A day after downgrading India's FY 2022-23 GDP to 6.8% from 7.2% earlier, the International Monetary Fund (IMF) has lauded India's direct cash transfer scheme and other welfare programmes being run by the government for women, farmers and the poor.

Paolo Mauro, deputy director of the fiscal affairs department, IMF, termed India's social welfare programmes, including the DBT scheme, a "logistical marvel", which he said is "quite impressive".

"If I look at the case of India, it is actually quite impressive. It's a logistical marvel that these programmes that seek to help people who are at low-income levels reach literally hundreds of millions of people," he said during a press conference in Washington.

Mauro says there are several welfare programmes in India that specifically target women, elderly and farmers. "Perhaps the interesting part is that in these examples, there is a lot of technological innovation. In the case of India, one thing that is unique is the use of the unique identification system i.e. Aadhaar," he added.

Mauro said in other countries, too, there's "greater use of sending money through mobile banking to people who actually do not have a whole lot of money, but they have a cell phone.

The Direct Benefit Transfer or DBT scheme, which was initially launched in 2013, ensures timely delivery of benefits into the bank/postal accounts, preferably Aadhaar-seeded, of beneficiaries, including the poor, farmers, and women. DBT played a major role in sustaining life, especially for the underprivileged segments impacted by the COVID-19 crisis, providing immediate relief in tiding over the turbulent period.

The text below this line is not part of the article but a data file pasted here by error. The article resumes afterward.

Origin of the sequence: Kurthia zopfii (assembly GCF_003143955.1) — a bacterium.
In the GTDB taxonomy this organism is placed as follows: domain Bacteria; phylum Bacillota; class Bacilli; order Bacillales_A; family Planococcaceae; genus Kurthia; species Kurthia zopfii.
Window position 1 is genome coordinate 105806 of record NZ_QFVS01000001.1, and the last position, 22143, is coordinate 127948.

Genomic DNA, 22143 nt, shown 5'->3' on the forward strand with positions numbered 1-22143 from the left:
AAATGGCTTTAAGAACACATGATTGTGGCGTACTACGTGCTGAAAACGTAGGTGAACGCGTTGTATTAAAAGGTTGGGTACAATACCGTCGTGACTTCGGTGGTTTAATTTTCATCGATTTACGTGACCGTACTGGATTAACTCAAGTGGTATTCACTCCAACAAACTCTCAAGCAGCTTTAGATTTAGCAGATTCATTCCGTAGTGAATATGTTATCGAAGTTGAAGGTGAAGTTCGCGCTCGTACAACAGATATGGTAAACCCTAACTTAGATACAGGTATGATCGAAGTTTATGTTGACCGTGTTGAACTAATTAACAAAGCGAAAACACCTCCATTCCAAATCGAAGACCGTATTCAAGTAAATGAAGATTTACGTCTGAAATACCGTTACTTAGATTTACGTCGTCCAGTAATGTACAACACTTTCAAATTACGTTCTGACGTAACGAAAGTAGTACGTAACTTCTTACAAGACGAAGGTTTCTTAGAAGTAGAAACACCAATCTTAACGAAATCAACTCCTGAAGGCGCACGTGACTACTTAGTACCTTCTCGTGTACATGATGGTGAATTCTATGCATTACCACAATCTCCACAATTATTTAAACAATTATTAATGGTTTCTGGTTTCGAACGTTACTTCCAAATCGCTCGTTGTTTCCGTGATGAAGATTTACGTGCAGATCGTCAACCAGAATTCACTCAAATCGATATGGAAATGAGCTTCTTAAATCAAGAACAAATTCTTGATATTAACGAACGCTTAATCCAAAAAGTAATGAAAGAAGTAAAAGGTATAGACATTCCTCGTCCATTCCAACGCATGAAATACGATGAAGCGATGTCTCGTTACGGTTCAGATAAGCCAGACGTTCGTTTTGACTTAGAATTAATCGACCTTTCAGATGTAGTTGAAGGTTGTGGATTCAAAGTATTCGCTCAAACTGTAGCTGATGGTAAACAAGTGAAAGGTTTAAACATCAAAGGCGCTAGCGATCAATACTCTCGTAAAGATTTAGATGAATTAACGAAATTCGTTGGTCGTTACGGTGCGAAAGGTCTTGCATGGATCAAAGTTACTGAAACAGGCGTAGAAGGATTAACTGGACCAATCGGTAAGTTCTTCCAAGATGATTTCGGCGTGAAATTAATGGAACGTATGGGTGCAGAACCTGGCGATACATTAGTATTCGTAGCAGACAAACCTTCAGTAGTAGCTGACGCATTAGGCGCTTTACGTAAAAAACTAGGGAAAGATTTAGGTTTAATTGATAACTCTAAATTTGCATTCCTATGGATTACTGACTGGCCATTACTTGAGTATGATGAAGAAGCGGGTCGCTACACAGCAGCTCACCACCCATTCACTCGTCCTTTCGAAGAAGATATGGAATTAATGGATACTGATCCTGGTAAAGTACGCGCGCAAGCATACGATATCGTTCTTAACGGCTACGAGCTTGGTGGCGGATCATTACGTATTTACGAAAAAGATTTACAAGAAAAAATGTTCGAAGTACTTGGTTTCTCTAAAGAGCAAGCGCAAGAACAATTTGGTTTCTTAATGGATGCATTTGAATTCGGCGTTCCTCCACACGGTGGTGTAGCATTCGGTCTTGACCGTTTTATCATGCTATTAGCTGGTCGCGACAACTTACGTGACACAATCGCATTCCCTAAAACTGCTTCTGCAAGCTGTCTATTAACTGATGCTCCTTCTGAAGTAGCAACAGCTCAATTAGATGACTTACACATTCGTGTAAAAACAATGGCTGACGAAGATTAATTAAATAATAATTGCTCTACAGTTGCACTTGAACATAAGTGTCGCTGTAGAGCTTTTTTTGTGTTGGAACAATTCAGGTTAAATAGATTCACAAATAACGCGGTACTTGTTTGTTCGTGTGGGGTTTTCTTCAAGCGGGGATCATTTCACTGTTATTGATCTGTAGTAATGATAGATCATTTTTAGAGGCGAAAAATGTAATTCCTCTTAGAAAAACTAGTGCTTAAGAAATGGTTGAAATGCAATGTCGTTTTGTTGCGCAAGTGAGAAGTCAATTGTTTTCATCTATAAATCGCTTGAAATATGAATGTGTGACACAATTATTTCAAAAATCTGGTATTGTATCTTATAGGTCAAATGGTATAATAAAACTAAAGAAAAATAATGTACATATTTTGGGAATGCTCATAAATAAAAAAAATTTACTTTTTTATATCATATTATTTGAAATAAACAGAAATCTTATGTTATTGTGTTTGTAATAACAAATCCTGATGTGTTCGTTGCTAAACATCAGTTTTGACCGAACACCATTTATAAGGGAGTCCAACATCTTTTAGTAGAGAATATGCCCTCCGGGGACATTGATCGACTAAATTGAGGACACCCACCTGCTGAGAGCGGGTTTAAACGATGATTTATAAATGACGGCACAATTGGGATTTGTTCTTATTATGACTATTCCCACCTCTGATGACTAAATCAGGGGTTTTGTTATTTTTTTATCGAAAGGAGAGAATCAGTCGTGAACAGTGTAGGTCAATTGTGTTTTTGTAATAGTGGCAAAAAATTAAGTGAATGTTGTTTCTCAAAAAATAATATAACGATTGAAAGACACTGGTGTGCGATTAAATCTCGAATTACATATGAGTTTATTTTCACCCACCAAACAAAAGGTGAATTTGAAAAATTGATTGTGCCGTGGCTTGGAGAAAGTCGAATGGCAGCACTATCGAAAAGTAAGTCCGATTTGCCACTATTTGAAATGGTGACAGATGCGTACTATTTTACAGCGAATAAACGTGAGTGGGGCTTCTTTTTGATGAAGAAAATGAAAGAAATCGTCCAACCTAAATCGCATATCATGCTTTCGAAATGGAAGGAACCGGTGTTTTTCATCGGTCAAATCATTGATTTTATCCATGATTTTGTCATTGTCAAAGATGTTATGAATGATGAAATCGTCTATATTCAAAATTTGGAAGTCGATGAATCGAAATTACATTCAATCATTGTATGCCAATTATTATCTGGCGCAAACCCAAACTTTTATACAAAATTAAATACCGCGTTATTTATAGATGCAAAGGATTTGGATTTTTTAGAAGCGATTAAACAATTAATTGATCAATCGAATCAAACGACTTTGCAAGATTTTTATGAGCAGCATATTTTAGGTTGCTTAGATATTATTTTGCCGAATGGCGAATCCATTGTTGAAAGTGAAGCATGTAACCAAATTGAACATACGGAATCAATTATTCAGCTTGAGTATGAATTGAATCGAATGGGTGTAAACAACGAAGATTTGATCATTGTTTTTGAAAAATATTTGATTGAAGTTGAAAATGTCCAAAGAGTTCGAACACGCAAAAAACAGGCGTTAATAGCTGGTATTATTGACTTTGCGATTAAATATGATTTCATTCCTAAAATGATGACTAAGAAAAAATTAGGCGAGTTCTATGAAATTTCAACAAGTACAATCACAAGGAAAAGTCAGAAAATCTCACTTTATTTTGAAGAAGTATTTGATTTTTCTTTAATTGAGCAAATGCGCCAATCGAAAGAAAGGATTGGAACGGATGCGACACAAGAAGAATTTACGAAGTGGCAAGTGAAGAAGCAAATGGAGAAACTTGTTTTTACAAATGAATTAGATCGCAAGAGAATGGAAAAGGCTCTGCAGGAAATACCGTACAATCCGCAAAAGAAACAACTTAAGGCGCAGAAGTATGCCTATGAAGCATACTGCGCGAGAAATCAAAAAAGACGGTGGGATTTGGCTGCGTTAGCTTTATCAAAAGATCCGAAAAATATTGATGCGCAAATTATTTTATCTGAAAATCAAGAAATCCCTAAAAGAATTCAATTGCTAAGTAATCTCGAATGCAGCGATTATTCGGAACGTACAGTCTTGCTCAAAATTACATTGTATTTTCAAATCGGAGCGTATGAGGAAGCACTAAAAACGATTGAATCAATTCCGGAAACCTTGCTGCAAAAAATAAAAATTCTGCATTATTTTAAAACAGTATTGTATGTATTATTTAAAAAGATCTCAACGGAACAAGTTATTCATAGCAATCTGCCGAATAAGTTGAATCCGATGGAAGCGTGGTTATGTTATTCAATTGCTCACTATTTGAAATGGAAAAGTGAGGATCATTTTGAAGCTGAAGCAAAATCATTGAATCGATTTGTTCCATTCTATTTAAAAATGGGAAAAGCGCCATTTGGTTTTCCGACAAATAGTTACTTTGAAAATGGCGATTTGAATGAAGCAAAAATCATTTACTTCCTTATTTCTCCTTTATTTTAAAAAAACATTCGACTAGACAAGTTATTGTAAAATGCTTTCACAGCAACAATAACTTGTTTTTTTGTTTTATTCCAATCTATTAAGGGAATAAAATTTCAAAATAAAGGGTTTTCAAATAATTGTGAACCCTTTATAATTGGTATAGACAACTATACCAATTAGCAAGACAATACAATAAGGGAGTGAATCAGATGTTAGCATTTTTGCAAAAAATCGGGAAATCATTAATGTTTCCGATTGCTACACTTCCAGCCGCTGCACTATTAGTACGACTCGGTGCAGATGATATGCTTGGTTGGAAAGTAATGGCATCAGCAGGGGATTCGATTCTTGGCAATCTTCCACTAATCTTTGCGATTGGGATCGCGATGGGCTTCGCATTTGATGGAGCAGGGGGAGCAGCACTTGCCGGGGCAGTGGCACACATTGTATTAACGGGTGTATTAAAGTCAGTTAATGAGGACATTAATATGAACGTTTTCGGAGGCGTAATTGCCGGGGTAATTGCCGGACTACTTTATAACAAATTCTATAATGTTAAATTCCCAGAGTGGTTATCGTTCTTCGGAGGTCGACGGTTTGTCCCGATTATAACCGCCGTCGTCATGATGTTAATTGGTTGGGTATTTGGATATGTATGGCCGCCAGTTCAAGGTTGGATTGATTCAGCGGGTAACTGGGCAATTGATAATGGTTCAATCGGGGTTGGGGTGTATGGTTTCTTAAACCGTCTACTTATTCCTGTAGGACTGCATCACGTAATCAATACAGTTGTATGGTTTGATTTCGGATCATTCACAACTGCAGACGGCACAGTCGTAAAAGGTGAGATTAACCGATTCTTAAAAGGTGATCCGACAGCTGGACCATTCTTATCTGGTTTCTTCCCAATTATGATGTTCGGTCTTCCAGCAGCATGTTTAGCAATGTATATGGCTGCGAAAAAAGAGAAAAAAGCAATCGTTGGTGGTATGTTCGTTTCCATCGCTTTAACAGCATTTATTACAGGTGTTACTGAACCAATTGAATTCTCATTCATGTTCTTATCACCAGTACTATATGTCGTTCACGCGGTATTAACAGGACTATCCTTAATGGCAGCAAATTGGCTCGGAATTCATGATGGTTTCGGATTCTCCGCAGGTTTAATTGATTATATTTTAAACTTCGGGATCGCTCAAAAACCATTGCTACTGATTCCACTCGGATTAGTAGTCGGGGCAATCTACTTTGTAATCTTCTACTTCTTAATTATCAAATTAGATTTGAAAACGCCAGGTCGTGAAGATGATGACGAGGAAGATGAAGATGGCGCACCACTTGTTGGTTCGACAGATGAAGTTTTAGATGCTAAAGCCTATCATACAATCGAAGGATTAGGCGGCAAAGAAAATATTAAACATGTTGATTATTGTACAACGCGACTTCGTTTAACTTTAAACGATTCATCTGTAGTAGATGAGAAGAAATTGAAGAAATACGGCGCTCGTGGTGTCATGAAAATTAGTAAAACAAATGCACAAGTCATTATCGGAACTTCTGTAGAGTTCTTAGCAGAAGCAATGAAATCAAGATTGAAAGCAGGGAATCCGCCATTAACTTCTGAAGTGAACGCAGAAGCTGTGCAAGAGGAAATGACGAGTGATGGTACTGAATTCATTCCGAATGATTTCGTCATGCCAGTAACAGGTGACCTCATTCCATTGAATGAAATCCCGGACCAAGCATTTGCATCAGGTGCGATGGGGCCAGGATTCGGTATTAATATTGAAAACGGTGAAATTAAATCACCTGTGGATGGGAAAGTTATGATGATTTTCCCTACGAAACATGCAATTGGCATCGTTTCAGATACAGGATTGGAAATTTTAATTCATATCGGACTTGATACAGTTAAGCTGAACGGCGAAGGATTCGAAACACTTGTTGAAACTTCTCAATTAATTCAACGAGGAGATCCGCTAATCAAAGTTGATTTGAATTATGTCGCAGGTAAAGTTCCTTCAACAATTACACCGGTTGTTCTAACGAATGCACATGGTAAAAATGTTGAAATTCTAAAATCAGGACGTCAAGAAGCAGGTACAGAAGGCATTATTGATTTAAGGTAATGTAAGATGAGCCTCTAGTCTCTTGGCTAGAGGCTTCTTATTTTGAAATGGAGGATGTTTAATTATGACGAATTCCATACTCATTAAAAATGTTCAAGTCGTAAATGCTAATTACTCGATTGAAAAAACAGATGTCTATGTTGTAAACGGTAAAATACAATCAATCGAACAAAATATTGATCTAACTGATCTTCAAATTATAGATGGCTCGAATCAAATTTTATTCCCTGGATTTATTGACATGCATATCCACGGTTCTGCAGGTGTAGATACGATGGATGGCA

In a blog post published on the IMF website on October 12, Mauro, along with other writers Vitor Gaspar, Raphael Lam, and Roberto Piazza, stated that policymakers must protect low-income families from large real income losses and ensure access to food and energy. "Food prices have been up by half since 2019 and supply disruptions have persisted in both food and energy markets," they wrote.

The US-based multilateral agency, in the latest update to its World Economic Outlook report this week, cut projections for India's growth by 60 basis points to 6.8% in the current financial year. The IMF, however, has kept India's growth forecast for FY24 unchanged at 6.1%.

On the global level, the IMF says the growth has been kept unchanged in 2022 at 3.2%. However, it's expected to slow down to 2.7% in 2023 — 0.2 percentage points lower than the July forecast.

The IMF has warned that expects over a third of the global economy to contract this year or next. The three largest economies — the United States, the European Union, and China — will continue to stall, says the agency, adding that "the worst is yet to come", and that for many people "2023 will feel like a recession”.

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